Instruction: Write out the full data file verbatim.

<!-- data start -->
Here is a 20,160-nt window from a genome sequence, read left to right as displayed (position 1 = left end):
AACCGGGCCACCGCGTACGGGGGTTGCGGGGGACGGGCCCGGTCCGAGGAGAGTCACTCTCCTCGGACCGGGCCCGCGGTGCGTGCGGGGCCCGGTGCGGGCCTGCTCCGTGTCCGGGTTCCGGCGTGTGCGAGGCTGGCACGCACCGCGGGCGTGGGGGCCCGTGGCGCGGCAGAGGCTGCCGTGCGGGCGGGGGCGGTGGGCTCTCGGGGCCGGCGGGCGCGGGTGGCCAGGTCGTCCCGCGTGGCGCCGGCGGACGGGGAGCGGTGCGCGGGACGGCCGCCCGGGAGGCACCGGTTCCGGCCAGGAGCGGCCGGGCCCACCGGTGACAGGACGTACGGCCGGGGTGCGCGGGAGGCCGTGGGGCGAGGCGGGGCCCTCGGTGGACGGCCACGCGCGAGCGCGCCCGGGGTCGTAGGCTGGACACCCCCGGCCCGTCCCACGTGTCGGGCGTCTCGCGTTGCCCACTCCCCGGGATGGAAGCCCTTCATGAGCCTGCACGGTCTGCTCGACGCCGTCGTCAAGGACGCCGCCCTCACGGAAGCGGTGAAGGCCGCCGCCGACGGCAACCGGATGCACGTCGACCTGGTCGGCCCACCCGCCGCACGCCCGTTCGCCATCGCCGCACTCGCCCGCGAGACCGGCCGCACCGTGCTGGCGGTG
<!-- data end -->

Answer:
Here is a 20,160-nt window from a genome sequence, read left to right as displayed (position 1 = left end):
AACCGGGCCACCGCGTACGGGGGTTGCGGGGGACGGGCCCGGTCCGAGGAGAGTCACTCTCCTCGGACCGGGCCCGCGGTGCGTGCGGGGCCCGGTGCGGGCCTGCTCCGTGTCCGGGTTCCGGCGTGTGCGAGGCTGGCACGCACCGCGGGCGTGGGGGCCCGTGGCGCGGCAGAGGCTGCCGTGCGGGCGGGGGCGGTGGGCTCTCGGGGCCGGCGGGCGCGGGTGGCCAGGTCGTCCCGCGTGGCGCCGGCGGACGGGGAGCGGTGCGCGGGACGGCCGCCCGGGAGGCACCGGTTCCGGCCAGGAGCGGCCGGGCCCACCGGTGACAGGACGTACGGCCGGGGTGCGCGGGAGGCCGTGGGGCGAGGCGGGGCCCTCGGTGGACGGCCACGCGCGAGCGCGCCCGGGGTCGTAGGCTGGACACCCCCGGCCCGTCCCACGTGTCGGGCGTCTCGCGTTGCCCACTCCCCGGGATGGAAGCCCTTCATGAGCCTGCACGGTCTGCTCGACGCCGTCGTCAAGGACGCCGCCCTCACGGAAGCGGTGAAGGCCGCCGCCGACGGCAACCGGATGCACGTCGACCTGGTCGGCCCACCCGCCGCACGCCCGTTCGCCATCGCCGCACTCGCCCGCGAGACCGGCCGCACCGTGCTGGCGGTG